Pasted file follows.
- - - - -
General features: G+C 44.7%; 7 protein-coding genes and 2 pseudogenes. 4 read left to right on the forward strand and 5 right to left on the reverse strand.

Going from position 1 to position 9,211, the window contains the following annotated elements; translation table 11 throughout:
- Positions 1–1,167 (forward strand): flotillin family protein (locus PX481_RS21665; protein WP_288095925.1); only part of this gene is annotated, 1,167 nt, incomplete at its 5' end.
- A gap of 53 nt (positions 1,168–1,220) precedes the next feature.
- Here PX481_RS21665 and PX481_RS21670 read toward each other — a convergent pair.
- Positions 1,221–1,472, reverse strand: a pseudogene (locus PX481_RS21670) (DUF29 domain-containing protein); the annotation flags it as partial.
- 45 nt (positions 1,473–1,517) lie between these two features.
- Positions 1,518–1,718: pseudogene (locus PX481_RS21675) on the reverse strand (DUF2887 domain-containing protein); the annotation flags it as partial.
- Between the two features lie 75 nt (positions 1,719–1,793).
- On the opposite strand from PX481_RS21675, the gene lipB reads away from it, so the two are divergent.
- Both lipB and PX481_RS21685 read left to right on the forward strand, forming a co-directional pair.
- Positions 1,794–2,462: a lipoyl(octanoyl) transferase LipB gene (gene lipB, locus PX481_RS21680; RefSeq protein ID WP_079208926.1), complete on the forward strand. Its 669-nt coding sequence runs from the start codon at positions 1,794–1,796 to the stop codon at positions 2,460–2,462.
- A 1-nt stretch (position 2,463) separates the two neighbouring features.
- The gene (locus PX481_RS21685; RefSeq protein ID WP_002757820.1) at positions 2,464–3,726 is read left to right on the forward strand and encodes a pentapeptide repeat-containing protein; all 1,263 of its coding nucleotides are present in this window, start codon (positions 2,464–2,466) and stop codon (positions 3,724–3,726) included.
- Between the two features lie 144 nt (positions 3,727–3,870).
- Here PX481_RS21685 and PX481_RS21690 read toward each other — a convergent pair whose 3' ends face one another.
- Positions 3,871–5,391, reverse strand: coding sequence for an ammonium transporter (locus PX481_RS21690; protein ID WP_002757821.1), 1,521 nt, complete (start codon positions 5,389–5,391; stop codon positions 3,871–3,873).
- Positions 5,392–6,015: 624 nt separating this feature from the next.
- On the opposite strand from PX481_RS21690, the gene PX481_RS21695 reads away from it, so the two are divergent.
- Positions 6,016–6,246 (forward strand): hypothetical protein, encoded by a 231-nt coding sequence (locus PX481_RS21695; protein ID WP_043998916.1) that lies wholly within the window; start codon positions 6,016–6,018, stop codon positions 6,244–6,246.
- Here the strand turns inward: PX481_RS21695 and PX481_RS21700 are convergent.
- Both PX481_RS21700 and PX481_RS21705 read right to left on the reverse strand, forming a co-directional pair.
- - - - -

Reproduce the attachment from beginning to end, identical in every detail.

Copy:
General features: G+C 44.7%; 7 protein-coding genes and 2 pseudogenes. 4 read left to right on the forward strand and 5 right to left on the reverse strand.

Going from position 1 to position 9,211, the window contains the following annotated elements; translation table 11 throughout:
- Positions 1–1,167 (forward strand): flotillin family protein (locus PX481_RS21665; protein WP_288095925.1); only part of this gene is annotated, 1,167 nt, incomplete at its 5' end.
- A gap of 53 nt (positions 1,168–1,220) precedes the next feature.
- Here PX481_RS21665 and PX481_RS21670 read toward each other — a convergent pair.
- Positions 1,221–1,472, reverse strand: a pseudogene (locus PX481_RS21670) (DUF29 domain-containing protein); the annotation flags it as partial.
- 45 nt (positions 1,473–1,517) lie between these two features.
- Positions 1,518–1,718: pseudogene (locus PX481_RS21675) on the reverse strand (DUF2887 domain-containing protein); the annotation flags it as partial.
- Between the two features lie 75 nt (positions 1,719–1,793).
- On the opposite strand from PX481_RS21675, the gene lipB reads away from it, so the two are divergent.
- Both lipB and PX481_RS21685 read left to right on the forward strand, forming a co-directional pair.
- Positions 1,794–2,462: a lipoyl(octanoyl) transferase LipB gene (gene lipB, locus PX481_RS21680; RefSeq protein ID WP_079208926.1), complete on the forward strand. Its 669-nt coding sequence runs from the start codon at positions 1,794–1,796 to the stop codon at positions 2,460–2,462.
- A 1-nt stretch (position 2,463) separates the two neighbouring features.
- The gene (locus PX481_RS21685; RefSeq protein ID WP_002757820.1) at positions 2,464–3,726 is read left to right on the forward strand and encodes a pentapeptide repeat-containing protein; all 1,263 of its coding nucleotides are present in this window, start codon (positions 2,464–2,466) and stop codon (positions 3,724–3,726) included.
- Between the two features lie 144 nt (positions 3,727–3,870).
- Here PX481_RS21685 and PX481_RS21690 read toward each other — a convergent pair whose 3' ends face one another.
- Positions 3,871–5,391, reverse strand: coding sequence for an ammonium transporter (locus PX481_RS21690; protein ID WP_002757821.1), 1,521 nt, complete (start codon positions 5,389–5,391; stop codon positions 3,871–3,873).
- Positions 5,392–6,015: 624 nt separating this feature from the next.
- On the opposite strand from PX481_RS21690, the gene PX481_RS21695 reads away from it, so the two are divergent.
- Positions 6,016–6,246 (forward strand): hypothetical protein, encoded by a 231-nt coding sequence (locus PX481_RS21695; protein ID WP_043998916.1) that lies wholly within the window; start codon positions 6,016–6,018, stop codon positions 6,244–6,246.
- Here the strand turns inward: PX481_RS21695 and PX481_RS21700 are convergent.
- Both PX481_RS21700 and PX481_RS21705 read right to left on the reverse strand, forming a co-directional pair.